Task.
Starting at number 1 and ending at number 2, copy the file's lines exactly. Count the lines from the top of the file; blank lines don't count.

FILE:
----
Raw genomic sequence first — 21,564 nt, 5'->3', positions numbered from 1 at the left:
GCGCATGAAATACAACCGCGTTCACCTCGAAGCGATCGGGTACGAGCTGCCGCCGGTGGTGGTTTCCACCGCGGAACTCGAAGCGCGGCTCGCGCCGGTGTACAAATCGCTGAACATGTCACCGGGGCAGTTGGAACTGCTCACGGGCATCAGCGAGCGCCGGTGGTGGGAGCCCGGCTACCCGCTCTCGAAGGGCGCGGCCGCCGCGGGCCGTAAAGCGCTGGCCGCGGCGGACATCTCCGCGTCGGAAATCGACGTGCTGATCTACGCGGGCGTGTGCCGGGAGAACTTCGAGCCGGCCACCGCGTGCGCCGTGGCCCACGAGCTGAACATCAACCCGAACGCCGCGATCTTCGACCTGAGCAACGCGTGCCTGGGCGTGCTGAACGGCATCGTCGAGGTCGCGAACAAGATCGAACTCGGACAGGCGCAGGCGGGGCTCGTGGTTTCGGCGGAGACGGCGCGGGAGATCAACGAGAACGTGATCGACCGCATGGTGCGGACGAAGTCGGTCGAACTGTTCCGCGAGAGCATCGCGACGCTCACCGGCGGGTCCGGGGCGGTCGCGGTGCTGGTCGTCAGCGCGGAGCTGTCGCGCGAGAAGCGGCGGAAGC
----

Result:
Raw genomic sequence first — 21,564 nt, 5'->3', positions numbered from 1 at the left:
GCGCATGAAATACAACCGCGTTCACCTCGAAGCGATCGGGTACGAGCTGCCGCCGGTGGTGGTTTCCACCGCGGAACTCGAAGCGCGGCTCGCGCCGGTGTACAAATCGCTGAACATGTCACCGGGGCAGTTGGAACTGCTCACGGGCATCAGCGAGCGCCGGTGGTGGGAGCCCGGCTACCCGCTCTCGAAGGGCGCGGCCGCCGCGGGCCGTAAAGCGCTGGCCGCGGCGGACATCTCCGCGTCGGAAATCGACGTGCTGATCTACGCGGGCGTGTGCCGGGAGAACTTCGAGCCGGCCACCGCGTGCGCCGTGGCCCACGAGCTGAACATCAACCCGAACGCCGCGATCTTCGACCTGAGCAACGCGTGCCTGGGCGTGCTGAACGGCATCGTCGAGGTCGCGAACAAGATCGAACTCGGACAGGCGCAGGCGGGGCTCGTGGTTTCGGCGGAGACGGCGCGGGAGATCAACGAGAACGTGATCGACCGCATGGTGCGGACGAAGTCGGTCGAACTGTTCCGCGAGAGCATCGCGACGCTCACCGGCGGGTCCGGGGCGGTCGCGGTGCTGGTCGTCAGCGCGGAGCTGTCGCGCGAGAAGCGGCGGAAGC